The quality of consumer health information on the World Wide Web is an important issue for medicine, but to date no systematic and comprehensive synthesis of the methods and evidence has been performed. To establish a methodological framework on how quality on the Web is evaluated in practice, to determine the heterogeneity of the results and conclusions, and to compare the methodological rigor of these studies, to determine to what extent the conclusions depend on the methodology used, and to suggest future directions for research. We searched MEDLINE and PREMEDLINE (1966 through September 2001), Science Citation Index (1997 through September 2001), Social Sciences Citation Index (1997 through September 2001), Arts and Humanities Citation Index (1997 through September 2001), LISA (1969 through July 2001), CINAHL (1982 through July 2001), PsychINFO (1988 through September 2001), EMBASE (1988 through June 2001), and SIGLE (1980 through June 2001). We also conducted hand searches, general Internet searches, and a personal bibliographic database search. We included published and unpublished empirical studies in any language in which investigators searched the Web systematically for specific health information, evaluated the quality of Web sites or pages, and reported quantitative results. We screened 7830 citations and retrieved 170 potentially eligible full articles. A total of 79 distinct studies met the inclusion criteria, evaluating 5941 health Web sites and 1329 Web pages, and reporting 408 evaluation results for 86 different quality criteria. Two reviewers independently extracted study characteristics, medical domains, search strategies used, methods and criteria of quality assessment, results (percentage of sites or pages rated as inadequate pertaining to a quality criterion), and quality and rigor of study methods and reporting. Most frequently used quality criteria used include accuracy, completeness, readability, design, disclosures, and references provided. Fifty-five studies (70%) concluded that quality is a problem on the Web, 17 (22%) remained neutral, and 7 studies (9%) came to a positive conclusion. Positive studies scored significantly lower in search (P =.02) and evaluation (P =.04) methods. Due to differences in study methods and rigor, quality criteria, study population, and topic chosen, study results and conclusions on health-related Web sites vary widely. Operational definitions of quality criteria are needed.
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                Author and article information

                Contributors
                Journal
                J Med Internet Res
                JMIR
                Journal of Medical Internet Research
                Gunther Eysenbach (Centre for Global eHealth Innovation, Toronto, Canada )
                1438-8871
                Jan-Mar 2011
                31 January 2011
                : 13
                : 1
                Affiliations
                22simpleDepartment of Internal Medicine simpleUniversity Hospitals Leuven LeuvenBelgium
                21simpleMedical School and Health Science Center simpleUniversity of Debrecen DebrecenHungary
                20simpleDepartment of Molecular Microbiology simpleSchool of Medicine simpleWashington University St. Louis, MOUnited States
                19simpleDivision of Gastroenterology simpleUniversity of Toronto Toronto, ONCanada
                18simpleSchool of Psychiatry simpleCollege of Medicine simpleUniversity of New South Wales Sydney, NSWAustralia
                17simpleDepartment of Psychiatry simpleBankstown Health Service Sydney, NSWAustralia
                16simpleDepartment of Acute Medicine simpleUniversity College Hospital LondonUnited Kingdom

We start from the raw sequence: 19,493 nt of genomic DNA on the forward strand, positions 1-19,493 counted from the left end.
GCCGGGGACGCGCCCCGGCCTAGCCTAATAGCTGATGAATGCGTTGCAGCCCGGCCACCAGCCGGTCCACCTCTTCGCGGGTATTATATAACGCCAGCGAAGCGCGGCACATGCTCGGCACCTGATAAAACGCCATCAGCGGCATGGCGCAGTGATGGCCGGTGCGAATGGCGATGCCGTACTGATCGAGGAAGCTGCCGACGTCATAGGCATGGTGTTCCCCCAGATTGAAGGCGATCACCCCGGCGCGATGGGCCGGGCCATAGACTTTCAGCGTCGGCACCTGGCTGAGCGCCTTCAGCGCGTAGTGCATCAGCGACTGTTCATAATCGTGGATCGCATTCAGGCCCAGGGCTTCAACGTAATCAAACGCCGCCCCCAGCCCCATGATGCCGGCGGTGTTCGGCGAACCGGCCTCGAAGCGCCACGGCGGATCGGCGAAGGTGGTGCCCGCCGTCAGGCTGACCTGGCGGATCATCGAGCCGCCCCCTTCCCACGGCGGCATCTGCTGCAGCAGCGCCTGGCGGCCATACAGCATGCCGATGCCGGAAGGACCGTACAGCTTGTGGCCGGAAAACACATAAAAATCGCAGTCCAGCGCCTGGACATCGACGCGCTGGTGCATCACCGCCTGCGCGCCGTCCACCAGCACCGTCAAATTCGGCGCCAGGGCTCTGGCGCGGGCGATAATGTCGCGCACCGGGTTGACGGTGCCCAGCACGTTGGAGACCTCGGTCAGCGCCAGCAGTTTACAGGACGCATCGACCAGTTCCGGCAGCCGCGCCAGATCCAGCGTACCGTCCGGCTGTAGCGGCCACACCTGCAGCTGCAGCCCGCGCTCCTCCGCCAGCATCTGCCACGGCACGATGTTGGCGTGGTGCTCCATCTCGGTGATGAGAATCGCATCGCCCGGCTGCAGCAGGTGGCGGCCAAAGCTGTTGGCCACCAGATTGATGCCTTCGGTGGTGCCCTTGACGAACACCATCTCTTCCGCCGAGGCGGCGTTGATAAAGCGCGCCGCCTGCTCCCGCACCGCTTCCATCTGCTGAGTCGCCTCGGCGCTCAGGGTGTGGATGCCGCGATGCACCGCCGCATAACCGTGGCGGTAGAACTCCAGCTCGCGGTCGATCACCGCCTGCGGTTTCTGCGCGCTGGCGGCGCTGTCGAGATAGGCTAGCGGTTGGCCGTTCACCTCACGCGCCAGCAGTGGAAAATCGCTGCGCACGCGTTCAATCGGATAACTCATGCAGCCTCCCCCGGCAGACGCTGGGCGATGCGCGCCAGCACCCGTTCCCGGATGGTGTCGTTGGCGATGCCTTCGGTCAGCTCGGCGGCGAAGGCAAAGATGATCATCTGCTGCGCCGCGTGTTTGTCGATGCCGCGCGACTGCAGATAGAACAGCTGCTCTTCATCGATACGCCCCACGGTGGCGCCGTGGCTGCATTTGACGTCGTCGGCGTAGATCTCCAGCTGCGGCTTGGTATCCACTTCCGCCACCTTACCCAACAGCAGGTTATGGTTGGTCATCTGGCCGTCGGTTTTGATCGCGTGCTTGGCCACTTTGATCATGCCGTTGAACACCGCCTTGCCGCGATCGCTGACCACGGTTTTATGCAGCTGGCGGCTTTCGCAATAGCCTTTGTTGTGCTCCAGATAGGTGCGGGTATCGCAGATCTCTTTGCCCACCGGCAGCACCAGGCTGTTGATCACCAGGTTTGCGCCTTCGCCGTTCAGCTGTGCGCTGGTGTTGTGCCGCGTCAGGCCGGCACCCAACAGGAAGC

15simpleDepartment of Immunology simpleSchool of Medicine and National Jewish Health simpleUniversity of Colorado Denver, COUnited States
                14simpleDepartment of Cardiac Surgery simpleUniversity of Toronto Toronto, ONCanada
                13simpleMedical College simpleRush University Chicago, ILUnited States
                12simpleDepartment of Radiology simpleLeiden University Medical Center LeidenNetherlands
                11simpleDepartment of Dermatology simpleUniversity of Illinois Chicago, ILUnited States
                10simpleDivision of Cellular and Molecular Pathology simpleSchool of Medicine simpleUniversity of Queensland Brisbane, QldAustralia
                9simpleAnatomical Pathology Department simplePathology Queensland simpleRoyal Brisbane and Women’s Hospital Brisbane, QldAustralia
                8simpleCollege of Medicine simpleUniversity of Vermont Burlington, VTUnited States
                7simpleMicrobiology simpleWalsall Manor Hospital WalsallUnited Kingdom
                6simpleDepartments of Internal Medicine and Pediatrics simpleMassachusetts General Hospital simpleHarvard Medical School Boston, MAUnited States
                5simpleDepartment of Respiratory Medicine simplePoole General Hospital PooleUnited Kingdom
                4simpleDepartment of Laboratory Medicine and Pathobiology simpleUniversity of Toronto Toronto, ONCanada
                3simpleDepartment of Obstetrics, Gynecology and Reproductive Sciences simpleRobert Wood Johnson Medical School simpleUniversity of Medicine and Dentistry of New Jersey New Brunswick, NJUnited States
                2simpleDepartment of Emergency Medicine simpleMoose Jaw Union Hospital Moose Jaw, SKCanada
                1simpleCollege of Medicine simpleUniversity of Saskatchewan Saskatoon, SKCanada
                Article
                v13i1e14
                10.2196/jmir.1589
                3221335
                21282098
                ©James M Heilman, Eckhard Kemmann, Michael Bonert, Anwesh Chatterjee, Brent Ragar, Graham M Beards, David J Iberri, Matthew Harvey, Brendan Thomas, Wouter Stomp, Michael F Martone, Daniel J Lodge, Andrea Vondracek, Jacob F de Wolff, Casimir Liber, Samir C Grover, Tim J Vickers, Bertalan Meskó, Michaël R Laurent. Originally published in the Journal of Medical Internet Research (http://www.jmir.org), 31.01.2011.

                This is an open-access article distributed under the terms of the Creative Commons Attribution License ( http://creativecommons.org/licenses/by/2.0/), which permits unrestricted use, distribution, and reproduction in any medium, provided the original work, first published in the Journal of Medical Internet Research, is properly cited. The complete bibliographic information, a link to the original publication on http://www.jmir.org/, as well as this copyright and license information must be included.